Though it may be hard to spot some of them just yet, there likely are future scientists, tech leaders, engineers and mathematicians in the making at Heritage Christian School. It’s with that knowledge that the school’s academic team is taking a strategic approach to the expansion of science, technology, engineering and math (STEM) education at all levels of instruction. Fulfilling the school’s mission of equipping students for workforce and ministry opportunities in their future means providing them with relevant and progressive learning approaches today. In a plethora of ways, Heritage is making STEM an integral part of the academic excellence for which the school is well known.
- Elementary & Intermediate School (Kindergarten - 6th Grade)
- Middle School (7th & 8th Grade)
- High School (9th-12th Grade)
The middle school STEM focus prepares students to pursue even more knowledge as they prepare to enter high school. STEM offerings in the middle school include:
- Introduction to Project Lead The Way (PLTW) class
- 1:1 technology initiative, making iPads part of everyday learning across subjects
- Middle School robotics program
The middle school robotics program, launched in 2014 with four VEX IQ teams, now boasts 7 teams. The City of Indianapolis, itself a huge supporter of robotics, asked Heritage to host the 2016 Indiana middle school VEX IQ state championship that drew over 40 teams from across the state to the Heritage campus. [Learn more about the HCS robotics program.]
Heritage secondary principal, Phil Nikirk, says high school STEM opportunities are critical because they expose students to potential vocational avenues. “Students get to see the impact of things that used to only be in textbooks. It takes learning off the whiteboard and into real life,” he explains. “Concrete, real-world applications at the high school level help students to see the value of STEM.”
STEM in the Classroom
Heritage high school teacher, Lisa Foster sought out and helped to implement many of the high school’s STEM-focused options for students. She teaches Exploring Engineering and facilitates an online Engineering Roots elective class, as well as high school chemistry and Honors Physics. Guest speakers frequent her classes, out of Foster’s desire to expose students to as many potential STEM career options as possible. [Learn more about high school academics.]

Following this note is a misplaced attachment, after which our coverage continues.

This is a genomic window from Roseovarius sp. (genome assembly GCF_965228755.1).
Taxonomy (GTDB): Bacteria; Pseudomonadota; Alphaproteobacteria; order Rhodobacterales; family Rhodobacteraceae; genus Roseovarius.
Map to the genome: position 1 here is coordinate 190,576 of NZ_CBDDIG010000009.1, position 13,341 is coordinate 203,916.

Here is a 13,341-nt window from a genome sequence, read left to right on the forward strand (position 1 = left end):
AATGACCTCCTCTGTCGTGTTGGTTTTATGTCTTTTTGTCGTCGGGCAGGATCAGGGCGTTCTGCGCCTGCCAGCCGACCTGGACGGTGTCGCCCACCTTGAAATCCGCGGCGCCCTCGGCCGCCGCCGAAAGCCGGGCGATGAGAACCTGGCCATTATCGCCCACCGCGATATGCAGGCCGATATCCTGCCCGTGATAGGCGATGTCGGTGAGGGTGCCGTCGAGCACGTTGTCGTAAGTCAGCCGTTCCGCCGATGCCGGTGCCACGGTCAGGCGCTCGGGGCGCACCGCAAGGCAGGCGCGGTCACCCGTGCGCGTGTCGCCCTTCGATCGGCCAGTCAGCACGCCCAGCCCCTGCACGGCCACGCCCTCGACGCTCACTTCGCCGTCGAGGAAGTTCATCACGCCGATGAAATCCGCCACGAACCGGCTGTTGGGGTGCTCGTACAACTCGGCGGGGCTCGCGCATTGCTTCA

Each year in April, an exciting engineering challenge is presented in the form of a game. Each team must decide how to design and program their robot to successfully score the most points throughout year-round competitions. Our students agree that they love the energy and excitement at these competitions and strive each year to compete with excellence in hopes of qualifying for State, National, and even World Championships! The VEX Robotics Competitions are a great way to encourage students to become future innovators with 95% of VEX/VEX IQ participants reporting an increased interest in STEM subject areas and pursuing STEM-related careers. [Learn more about HCS robotics.]
High School Go-Karting Series
Foster seized an opportunity to get Heritage students involved with Purdue University’s M-STEM3 (Motorsports STEM for Manufacturing and Medicine) High School Go Karting Series. Similar to the International Collegiate GrandPrix, the high school program puts academic and racing skills to the test for students. Heritage student response was overwhelmingly positive. “It’s another avenue for our students to be curious, to problem solve and see things in 3D,” Foster explains. “It’s something with a real-world application.” The Heritage team placed second at the inaugural 2016 competition. The team finished fourth overall in 2017’s competition, sixth in race placement, third place in design review and first place in community outreach. [Learn more about the HCS go-karting program.]
Resources and Professional Development For Teachers
Teachers benefit from several new classroom resources and ongoing professional development opportunities that have sprung from the expanded STEM focus. Twice-a-week optional professional development sessions are offered for faculty, expanding their knowledge on everything from the latest Google apps to classroom best practices.
Heritage has also introduced teachers to BreakoutEDU kits, which they can check out for their classrooms. Each locked box contains a game based on age-appropriate, STEM-focused mysteries and problems. Students use creativity, critical thinking and communication skills to solve the puzzles and open the locks. The new Google Cardboard viewer and accompanying smartphone apps give teachers a fun and affordable way to bring students an educational virtual reality experience.